Dragon's Gate (Golden Mountain Chronicles 1867) is a historical novel about the construction of the transcontinental railroad at the time of the American Civil War. It is a story of one Chinese boys struggle for survival against overwhelming odds. Otter is from the Middle Kingdom (China) is forced to join his father, Squeaky, and his Uncle Foxfire in America the Land of the Golden Mountain. Back in China his father and uncle are heroes to the village people, but Otter soon learns the truth that they are no better that the rest of the Chinese laborers working on the huge task of completing the transcontinental railroad. Otter is not used to physical labor, the other men on his team do not respect him. In his own time of need his uncle turns his back on him. The headman of the project is a man name Kilroy. Kilroy pushes the Chinese workers to exhaustion and gives them an inadequate amount of supplies to live on. When Otters father is blinded by and accident on the job, Otter forces himself to work harder and help more. After awhile he begins to make more friends, he earns respect from his fellow workers and also adjusts to the backbreaking work that he and the other workers have to do. In the end, Otter and his uncle take on a mission that will determine that fate of the entire camp and change Otter's life forever in a way the otter will never forget.

Yep has created a historical work that clearly details the culture of the past whether it is the culture of Manchu-ruled Chinas, America during the Civil War. Otter and other Chinese workers struggle to survive racial prejudice, cold, starvation, and the foreman's whip. The men were responsible for cooking their own food dried fish and duck that was provided by the railroad then subtracted from their monthly wages. It was stress through out the novel the importance of tea to the men. They believed that the tea protected then from sickness. When the Chinese speak among themselves there is no dialect the sentences are clear and complete. Only when they speak English to non-Chinese it reads a broken English.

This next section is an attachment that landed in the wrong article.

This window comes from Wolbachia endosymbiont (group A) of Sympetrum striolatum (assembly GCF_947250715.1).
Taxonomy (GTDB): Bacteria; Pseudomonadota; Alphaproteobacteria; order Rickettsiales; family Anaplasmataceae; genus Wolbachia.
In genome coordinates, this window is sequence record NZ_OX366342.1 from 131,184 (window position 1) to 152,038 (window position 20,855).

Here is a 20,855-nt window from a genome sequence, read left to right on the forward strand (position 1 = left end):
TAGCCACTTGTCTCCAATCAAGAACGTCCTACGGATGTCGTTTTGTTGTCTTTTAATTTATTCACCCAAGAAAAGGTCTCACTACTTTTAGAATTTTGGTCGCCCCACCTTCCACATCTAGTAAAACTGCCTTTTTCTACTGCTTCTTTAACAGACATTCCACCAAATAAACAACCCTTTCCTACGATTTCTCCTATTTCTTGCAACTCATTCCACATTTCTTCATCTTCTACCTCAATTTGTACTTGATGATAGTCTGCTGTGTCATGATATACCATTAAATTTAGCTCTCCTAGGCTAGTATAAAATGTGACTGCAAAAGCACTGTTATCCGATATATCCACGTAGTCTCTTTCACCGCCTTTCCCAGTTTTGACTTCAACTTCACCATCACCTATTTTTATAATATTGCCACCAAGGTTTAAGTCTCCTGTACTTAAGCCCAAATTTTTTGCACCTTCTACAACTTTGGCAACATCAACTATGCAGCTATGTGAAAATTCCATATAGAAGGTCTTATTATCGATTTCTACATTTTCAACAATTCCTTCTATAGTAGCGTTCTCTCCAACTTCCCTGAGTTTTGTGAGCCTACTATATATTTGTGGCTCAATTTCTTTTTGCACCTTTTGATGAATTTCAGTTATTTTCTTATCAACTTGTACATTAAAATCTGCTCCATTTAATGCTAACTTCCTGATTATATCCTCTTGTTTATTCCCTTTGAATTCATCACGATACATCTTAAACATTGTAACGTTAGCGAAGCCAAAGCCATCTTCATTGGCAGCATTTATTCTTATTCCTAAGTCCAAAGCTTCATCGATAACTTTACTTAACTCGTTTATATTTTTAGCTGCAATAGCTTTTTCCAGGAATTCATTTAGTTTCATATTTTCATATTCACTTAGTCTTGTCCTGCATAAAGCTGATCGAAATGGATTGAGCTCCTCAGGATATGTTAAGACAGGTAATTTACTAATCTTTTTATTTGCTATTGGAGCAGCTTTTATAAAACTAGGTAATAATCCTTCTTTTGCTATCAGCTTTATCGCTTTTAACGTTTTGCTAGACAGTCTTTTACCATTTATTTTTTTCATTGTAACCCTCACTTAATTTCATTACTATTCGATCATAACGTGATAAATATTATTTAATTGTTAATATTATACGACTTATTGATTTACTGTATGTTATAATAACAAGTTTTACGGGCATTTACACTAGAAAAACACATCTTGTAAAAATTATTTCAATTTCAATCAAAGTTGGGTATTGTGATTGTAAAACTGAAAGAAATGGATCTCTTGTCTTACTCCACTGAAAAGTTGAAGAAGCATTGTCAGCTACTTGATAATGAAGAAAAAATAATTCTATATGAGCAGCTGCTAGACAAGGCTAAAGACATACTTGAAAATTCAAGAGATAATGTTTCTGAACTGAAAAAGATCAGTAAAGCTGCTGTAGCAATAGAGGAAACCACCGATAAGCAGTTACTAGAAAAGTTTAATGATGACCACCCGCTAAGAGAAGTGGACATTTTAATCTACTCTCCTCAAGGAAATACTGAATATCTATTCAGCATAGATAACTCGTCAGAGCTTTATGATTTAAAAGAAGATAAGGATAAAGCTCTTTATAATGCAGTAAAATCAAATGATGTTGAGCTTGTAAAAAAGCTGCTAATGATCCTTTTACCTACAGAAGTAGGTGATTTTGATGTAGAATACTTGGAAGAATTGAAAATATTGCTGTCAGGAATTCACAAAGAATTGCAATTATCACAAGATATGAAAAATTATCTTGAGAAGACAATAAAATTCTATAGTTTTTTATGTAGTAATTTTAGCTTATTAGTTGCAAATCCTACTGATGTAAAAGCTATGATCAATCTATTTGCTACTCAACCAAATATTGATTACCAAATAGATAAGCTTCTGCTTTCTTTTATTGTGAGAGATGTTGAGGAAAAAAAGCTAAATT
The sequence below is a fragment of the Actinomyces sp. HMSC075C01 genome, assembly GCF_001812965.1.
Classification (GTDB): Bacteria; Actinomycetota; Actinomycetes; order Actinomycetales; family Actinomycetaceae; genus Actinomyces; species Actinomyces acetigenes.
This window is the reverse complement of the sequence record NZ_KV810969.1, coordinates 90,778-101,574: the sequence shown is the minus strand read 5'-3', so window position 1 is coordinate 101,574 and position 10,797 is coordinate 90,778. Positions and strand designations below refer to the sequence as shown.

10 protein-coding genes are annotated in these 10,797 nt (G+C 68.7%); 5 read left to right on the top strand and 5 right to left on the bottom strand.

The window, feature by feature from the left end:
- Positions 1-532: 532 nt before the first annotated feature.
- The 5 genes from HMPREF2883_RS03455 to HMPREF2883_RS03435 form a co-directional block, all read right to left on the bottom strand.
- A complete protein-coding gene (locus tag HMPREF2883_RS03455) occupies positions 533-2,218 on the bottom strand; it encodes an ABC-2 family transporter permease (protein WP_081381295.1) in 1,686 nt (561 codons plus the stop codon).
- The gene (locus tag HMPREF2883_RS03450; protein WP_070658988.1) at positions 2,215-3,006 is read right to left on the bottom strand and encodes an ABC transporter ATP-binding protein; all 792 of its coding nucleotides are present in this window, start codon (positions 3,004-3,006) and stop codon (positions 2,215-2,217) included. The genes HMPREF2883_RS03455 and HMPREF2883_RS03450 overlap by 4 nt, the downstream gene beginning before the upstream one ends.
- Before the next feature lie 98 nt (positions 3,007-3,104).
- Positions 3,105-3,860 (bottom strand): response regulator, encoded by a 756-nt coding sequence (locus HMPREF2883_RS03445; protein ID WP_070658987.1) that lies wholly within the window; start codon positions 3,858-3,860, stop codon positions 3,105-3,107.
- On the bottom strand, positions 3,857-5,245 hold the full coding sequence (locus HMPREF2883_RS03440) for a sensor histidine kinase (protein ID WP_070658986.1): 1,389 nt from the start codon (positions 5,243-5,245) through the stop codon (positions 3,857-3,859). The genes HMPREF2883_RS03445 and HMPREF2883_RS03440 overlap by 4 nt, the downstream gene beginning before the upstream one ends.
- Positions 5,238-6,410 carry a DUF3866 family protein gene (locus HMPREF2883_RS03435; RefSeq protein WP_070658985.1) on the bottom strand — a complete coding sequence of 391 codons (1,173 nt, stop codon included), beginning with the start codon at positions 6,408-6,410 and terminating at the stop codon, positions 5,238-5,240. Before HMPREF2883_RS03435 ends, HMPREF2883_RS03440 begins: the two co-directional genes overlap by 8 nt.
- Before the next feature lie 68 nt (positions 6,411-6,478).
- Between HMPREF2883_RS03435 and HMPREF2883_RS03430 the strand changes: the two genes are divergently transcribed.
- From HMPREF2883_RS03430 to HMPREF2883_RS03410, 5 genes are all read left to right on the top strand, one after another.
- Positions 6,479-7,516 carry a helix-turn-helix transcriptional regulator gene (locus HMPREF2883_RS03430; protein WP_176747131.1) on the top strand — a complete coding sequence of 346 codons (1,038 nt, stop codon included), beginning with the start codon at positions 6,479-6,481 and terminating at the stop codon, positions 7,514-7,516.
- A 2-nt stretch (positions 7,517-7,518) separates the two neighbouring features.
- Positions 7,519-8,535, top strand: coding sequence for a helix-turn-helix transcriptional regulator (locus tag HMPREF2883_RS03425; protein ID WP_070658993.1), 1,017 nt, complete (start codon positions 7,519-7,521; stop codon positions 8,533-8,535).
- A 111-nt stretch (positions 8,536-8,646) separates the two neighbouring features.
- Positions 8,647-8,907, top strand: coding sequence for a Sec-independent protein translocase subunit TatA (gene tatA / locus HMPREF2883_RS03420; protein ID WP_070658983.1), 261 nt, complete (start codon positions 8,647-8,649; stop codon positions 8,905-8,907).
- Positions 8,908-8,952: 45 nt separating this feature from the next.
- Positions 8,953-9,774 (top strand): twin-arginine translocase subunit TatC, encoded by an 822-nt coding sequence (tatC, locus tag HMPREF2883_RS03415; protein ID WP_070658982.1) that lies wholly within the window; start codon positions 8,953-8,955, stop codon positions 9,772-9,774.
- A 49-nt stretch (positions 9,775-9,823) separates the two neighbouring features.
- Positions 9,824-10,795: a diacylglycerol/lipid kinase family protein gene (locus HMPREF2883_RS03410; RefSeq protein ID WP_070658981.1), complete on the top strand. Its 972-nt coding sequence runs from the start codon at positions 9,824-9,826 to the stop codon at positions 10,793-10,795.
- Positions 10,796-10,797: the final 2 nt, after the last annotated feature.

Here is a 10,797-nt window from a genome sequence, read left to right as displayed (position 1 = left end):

This is a great historical-adventure novel.

Na, An. A Step From Heaven. 2001. Asheville: Front Street. ISBN 1886910588

A Step From Heaven received the Prints award in 2002 for young adult literature. The story is told through the eyes of Young Ju who emigrates with her family from Korea when she is four. The day before she leave Korea for Mi Gook (America) her mother take Young Ju to have curls put in her hair like all the pretty girls in America. Young Ju doesn't want curly hair she like her straight hair, "I like my straight hair. I do not want to me a Mi Gook girl." When Young Ju arrives in American she speaks no English. Instead of using the name for thing like "toilet paper" she describes them using a child imagination. When she is in American, English dialogue is written how she hears it, not how it is spelled, "Tees es Yung or Wah koum, Young' the class says.

The follows Young Ju life from age 4 to college age and the voice matures with her from a child amazed with the number of rooms in her aunt's house to a young woman who becomes American without the support of her father wish to keep her Korean. Her father is a mean violent alcoholic. Like with all alcoholics the family has good times. When he first arrives in American he has dream of success, to work hard and buy his family a home of their own. As time passed so do his dream he begin to drink more, missing work and losing his job. He struggles with the new culture we see him reading the Korean newspaper but has trouble filling out immigration forms. Young Ju's mother life means working two jobs, taking care of the family while being physically abused by her husband.

Young Ju's struggles to understand what is going on in school and then trying to explain to her parents different American School girl activities that are strange to her Korean culture. By the time she is ready to leave for college her father has returned to Korea and her family has moved into their own home.

Na fills the story with Korean culture, through family dynamics when he brother is born activities that she is punished for her father praises her brother. The language is rich with Korean words that are made intelligible by the context and the reader's easy pronunciation.

A Step from Heaven is more than about a child's experience in a new country it a story of sorrow and joy about a families struggle to fine their way in a new country without losing their cultural identity.